IN any given month, you could find Lois Johnson doing everything from singing at the St Arnaud Country Music Club, to making quilts to donate to various causes, or conducting hearings for bail and remand applications.
The Marnoo resident is passionate about helping her community in any way she can.
Mrs Johnson became a bail justice five years ago, a role that is not necessarily widely known – or understood – in many places.
Bail justices, along with justices of the peace, are collectively known as honorary justice volunteers.
“My husband is a justice of the peace, and I was going to the meetings with him every three months,” Mrs Johnson said.
“At that time they weren’t taking applications for any more bail justices, but then they opened them up again later on.
“I thought, ‘I could do that’. So I applied.”
Mrs Johnson re-affirmed her commitment to the role last week when she re-took the oath for bail justices.
She said a bail justice was one step in the justice line.
“If someone is held by police and they want to remand them, they used to call bail justices in to make that decision,” she said.
“New legislation brought in this month means police can sometimes remand people themselves.
“There have been quite a few changes that we’ve needed to get our heads around.”
Bail justices can also witness statutory declarations and receive affidavits within Victoria.
The volunteer after-hours role takes Mrs Johnson to Horsham, Stawell, Ararat and St Arnaud.
“It is rewarding to be supportive and play a role in that decision-making process,” she said.
“We are independent of police, under the Department of Justice and Regulation.”
Craft is also a pursuit that brings much reward for Mrs Johnson, and has been a passion for many years.
“I work with the Marnoo CWA ladies to support our community with various things,” she said.
“Once a month we have an open day where people bring along a project they are working on. We chat or have a coffee and help each other out.
“I have met quite a few people through that.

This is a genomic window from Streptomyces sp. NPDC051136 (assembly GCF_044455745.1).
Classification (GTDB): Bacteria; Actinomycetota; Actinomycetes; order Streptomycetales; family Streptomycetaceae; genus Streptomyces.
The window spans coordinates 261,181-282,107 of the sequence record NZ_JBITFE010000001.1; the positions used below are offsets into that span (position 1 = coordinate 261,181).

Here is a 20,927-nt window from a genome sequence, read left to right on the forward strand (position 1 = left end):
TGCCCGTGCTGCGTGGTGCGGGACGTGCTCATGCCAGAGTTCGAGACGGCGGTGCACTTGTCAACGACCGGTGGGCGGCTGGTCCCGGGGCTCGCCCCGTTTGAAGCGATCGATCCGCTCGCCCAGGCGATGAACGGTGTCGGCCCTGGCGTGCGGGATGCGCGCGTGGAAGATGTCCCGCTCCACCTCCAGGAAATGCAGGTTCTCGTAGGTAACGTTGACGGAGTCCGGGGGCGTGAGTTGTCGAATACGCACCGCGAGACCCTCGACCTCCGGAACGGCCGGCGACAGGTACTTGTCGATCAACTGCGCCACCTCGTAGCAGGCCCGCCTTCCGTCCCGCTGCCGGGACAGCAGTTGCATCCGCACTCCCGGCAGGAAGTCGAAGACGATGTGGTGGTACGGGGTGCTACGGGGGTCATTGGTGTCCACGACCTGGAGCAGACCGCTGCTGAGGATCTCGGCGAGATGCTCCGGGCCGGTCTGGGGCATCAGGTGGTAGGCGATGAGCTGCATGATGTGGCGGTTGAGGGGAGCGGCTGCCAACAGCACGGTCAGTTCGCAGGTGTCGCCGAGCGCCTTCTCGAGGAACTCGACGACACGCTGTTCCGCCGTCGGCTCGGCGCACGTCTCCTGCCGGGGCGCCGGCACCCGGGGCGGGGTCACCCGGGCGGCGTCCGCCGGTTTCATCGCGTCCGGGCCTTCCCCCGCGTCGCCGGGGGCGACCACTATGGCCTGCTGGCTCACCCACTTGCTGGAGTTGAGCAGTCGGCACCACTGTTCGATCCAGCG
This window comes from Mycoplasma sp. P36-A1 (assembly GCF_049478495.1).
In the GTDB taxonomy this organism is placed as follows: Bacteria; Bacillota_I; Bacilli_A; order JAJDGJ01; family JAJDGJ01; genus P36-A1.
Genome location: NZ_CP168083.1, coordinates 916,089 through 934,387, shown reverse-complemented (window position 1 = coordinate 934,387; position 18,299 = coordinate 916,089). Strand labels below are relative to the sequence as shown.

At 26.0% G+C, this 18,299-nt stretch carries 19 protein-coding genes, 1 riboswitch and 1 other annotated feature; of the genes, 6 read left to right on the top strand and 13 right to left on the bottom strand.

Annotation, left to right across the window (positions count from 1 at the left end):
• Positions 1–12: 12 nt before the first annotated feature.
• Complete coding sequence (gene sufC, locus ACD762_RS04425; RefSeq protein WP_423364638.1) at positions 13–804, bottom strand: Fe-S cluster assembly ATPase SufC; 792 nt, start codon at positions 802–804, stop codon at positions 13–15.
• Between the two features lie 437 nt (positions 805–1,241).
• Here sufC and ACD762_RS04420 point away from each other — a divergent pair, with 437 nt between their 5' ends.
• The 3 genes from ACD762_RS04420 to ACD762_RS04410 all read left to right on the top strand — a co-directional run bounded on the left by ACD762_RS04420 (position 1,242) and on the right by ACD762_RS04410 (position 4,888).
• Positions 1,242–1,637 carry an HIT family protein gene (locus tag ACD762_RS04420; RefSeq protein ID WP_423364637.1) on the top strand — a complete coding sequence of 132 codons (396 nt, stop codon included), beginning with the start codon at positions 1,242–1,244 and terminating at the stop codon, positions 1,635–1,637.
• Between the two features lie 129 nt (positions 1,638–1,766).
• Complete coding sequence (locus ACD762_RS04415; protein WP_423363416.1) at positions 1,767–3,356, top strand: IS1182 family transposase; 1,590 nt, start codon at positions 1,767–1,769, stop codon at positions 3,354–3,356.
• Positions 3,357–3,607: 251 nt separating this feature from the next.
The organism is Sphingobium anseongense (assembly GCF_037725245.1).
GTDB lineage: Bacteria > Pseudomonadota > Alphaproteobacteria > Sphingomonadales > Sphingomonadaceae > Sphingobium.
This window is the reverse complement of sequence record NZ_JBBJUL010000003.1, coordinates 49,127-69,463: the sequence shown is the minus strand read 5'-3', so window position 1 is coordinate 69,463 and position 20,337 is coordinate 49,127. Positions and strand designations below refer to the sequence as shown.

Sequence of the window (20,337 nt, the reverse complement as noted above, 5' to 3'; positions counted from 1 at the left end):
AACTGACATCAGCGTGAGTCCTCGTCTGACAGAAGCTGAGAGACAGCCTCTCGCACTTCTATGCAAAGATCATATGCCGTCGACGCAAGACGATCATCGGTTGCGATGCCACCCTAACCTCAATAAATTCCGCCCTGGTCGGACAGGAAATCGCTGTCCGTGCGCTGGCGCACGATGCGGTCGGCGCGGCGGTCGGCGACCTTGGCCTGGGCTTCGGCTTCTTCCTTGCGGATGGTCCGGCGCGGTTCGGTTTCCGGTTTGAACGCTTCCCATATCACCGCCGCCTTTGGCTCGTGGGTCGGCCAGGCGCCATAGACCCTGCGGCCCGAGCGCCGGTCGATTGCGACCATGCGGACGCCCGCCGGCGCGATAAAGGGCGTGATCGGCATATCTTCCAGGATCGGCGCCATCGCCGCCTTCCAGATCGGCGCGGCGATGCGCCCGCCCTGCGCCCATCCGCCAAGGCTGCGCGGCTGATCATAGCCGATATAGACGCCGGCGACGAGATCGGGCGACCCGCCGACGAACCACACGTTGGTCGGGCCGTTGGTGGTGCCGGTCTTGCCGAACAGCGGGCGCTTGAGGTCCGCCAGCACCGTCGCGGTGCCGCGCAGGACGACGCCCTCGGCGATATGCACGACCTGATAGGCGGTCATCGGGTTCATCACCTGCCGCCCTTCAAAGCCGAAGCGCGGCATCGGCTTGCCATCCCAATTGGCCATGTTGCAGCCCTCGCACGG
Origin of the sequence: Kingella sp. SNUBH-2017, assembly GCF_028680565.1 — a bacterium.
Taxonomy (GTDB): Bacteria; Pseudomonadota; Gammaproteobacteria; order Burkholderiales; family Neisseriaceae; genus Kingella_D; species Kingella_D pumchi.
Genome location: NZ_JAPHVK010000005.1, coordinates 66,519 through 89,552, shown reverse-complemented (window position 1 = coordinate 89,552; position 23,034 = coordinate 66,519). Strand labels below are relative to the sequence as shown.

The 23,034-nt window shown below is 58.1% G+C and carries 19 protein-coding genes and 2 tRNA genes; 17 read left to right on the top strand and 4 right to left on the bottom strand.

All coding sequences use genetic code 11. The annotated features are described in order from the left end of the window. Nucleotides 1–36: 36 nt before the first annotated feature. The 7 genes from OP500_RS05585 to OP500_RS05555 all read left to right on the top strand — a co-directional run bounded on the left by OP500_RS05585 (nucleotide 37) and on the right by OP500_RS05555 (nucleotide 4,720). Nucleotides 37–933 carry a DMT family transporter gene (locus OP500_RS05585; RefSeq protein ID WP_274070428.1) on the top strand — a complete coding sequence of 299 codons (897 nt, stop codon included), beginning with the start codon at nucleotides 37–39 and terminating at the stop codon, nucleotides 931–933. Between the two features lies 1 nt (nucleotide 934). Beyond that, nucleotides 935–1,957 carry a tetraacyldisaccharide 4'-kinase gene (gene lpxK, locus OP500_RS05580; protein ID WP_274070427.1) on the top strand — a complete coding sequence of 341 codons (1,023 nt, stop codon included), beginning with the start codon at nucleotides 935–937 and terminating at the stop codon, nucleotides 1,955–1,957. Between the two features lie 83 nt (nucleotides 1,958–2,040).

“I am also a member of the Stawell Quilters, and they meet once a week. They are a wonderful bunch of ladies too.
“Quilting is very popular. Horsham has a group and there are others in the Wimmera as well.
“I’ve got a background in sewing, and I studied fashion design at RMIT. Quilting caught my eye and got me enthused.
“There is so much out there you can look at for inspiration, from magazines to the internet.
“A lot of people are very creative and come up with their own designs.
“Quilting is a way to exhibit my artistic side.”
It is rewarding to be supportive and play a role in that decision-making process.
Mrs Johnson’s work has been recognised at national level, after being chosen for the Victorian Quilt Showcase at the Melbourne Convention and Exhibition Centre.
“I've got three quilts in the showcase,” she said.
“It’s really nice to go down and see them on display at Jeff's Shed – it’s a thrill to see your work in Melbourne.”
Mrs Johnson’s favourite quilt is one she entered in last year’s Victorian Quilt Showcase.
“I took a class with the Stawell ladies, and the quilt I made was freeform and quite a different technique to any I had used before,” she said.
Mrs Johnson believes the popularity of quilting in the region came from a need for connection.
“People are looking for connection and support, and interaction with others,” she said.
“It’s wonderful to be involved with – it’s very inspiring to see people enjoy themselves.”
It is these connections that Mrs Johnson actively works to support in her home town through various other endeavours, including volunteering for sporting groups.
“I help at the golf club, I’m the swimming pool treasurer and also do all the chemicals for the pool – I’m one of the team who keep the pool running,” she said.
“I’m also part of the Marnoo and District Supporters Group. We like to keep our community together by running functions, catering fundraisers, clearing sales and that sort of thing.
“We had a movie night the other night, and we are looking to run a music night soon.
“We had 60 people at a Christmas in July event this week.
“We have about 300 residents in Marnoo and the surrounding district. It’s a group of wonderful people, and everyone co-operates.”
Social connections have also stemmed from one of Mrs Johnson’s other passions – singing.
“I go to the St Arnaud Country Music Club once a month and sing with a band, and I’m also part of The Decibelles, an a capella group that performs at the Rupanyup Dirt Music Festival each year,” she said.
“It’s about having that connection with people with a shared interest.
“Singing does something on a different level. You can get together with people and leave all your troubles behind.”
Mrs Johnson said connections in small towns were something that could not afford to be lost.
“As things close and you lose shops and other things, you tend to lose track of people in your community,” she said.
“Helping out and being involved is a way to stay connected.”